Japanese fishermen reported occasionally seeing a smaller, black beaked whale that they called karasu, the Japanese word for raven, or kuru tsuchi, black Baird’s beaked whale.

The Japanese researchers in 2013 were limited in declaring that they had found a new species because their three samples were from one location, said Morin, who works at NOAA’s Southwest Fisheries Research Center in San Diego.

“My first idea was to go to our collection, where we have the largest collection of cetacean samples in the world,” he said.

In a paper published Tuesday in the journal Marine Mammal Science, Morin and fellow authors describe analyzing 178 beaked whale specimens from around the Pacific Rim. They found five that matched with the Japanese whales.

The oldest was a skull in the Smithsonian Institution recovered from the Aleutians in 1948 and formerly thought to be a Baird’s beaked whale. Another specimen discovered in Alaska was in the collection of the Los Angeles County Museum of Natural History.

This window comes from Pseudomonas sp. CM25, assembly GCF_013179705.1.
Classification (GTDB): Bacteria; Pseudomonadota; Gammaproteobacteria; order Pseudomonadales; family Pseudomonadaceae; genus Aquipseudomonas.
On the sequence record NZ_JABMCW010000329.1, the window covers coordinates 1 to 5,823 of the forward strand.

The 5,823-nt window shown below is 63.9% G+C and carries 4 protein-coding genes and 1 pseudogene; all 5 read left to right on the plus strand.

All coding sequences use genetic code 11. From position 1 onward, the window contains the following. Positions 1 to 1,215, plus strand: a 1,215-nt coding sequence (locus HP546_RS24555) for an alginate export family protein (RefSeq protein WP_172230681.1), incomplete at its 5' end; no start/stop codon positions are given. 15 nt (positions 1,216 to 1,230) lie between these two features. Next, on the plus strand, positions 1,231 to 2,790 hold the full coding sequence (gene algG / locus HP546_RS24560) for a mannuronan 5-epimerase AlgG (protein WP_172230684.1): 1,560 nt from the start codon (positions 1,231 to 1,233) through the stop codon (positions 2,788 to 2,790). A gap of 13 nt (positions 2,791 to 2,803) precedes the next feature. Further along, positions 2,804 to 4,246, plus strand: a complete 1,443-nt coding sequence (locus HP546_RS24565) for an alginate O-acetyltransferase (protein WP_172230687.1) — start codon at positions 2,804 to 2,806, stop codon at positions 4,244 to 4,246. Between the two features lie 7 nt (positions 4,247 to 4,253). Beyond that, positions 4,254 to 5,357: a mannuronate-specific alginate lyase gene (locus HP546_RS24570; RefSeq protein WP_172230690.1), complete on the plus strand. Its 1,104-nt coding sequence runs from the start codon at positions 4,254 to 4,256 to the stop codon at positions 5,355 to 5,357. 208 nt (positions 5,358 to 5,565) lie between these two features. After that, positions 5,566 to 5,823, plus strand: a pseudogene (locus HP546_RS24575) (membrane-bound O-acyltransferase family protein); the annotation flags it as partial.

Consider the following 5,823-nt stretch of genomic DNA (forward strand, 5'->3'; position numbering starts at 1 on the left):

The Southwest Fisheries Science Center had tissue from a whale found floating in the Bering Sea. It also had tissue from a black beaked whale stranded on Unalaska Island in the Aleutians in 2004. Local teachers and students had photographed and measured the animal, and its skeleton was put on display at Unalaska High School.

The most recent was a 24-foot, adult specimen that washed up in 2014 on St. George Island, in the Bering Sea. Residents notified Michelle Ridgeway, a marine ecologist with Oceanus Alaska, who documented the animal.

“We knew it was not any whale we knew from our area,” Ridgway said in the announcement.

Little is known about the range of the new species, although the St. George Island whale give a clue. The whale had scars from cookie-cutter sharks, which live in tropical waters and bite flesh from larger creatures, like a cookie cutter out of dough.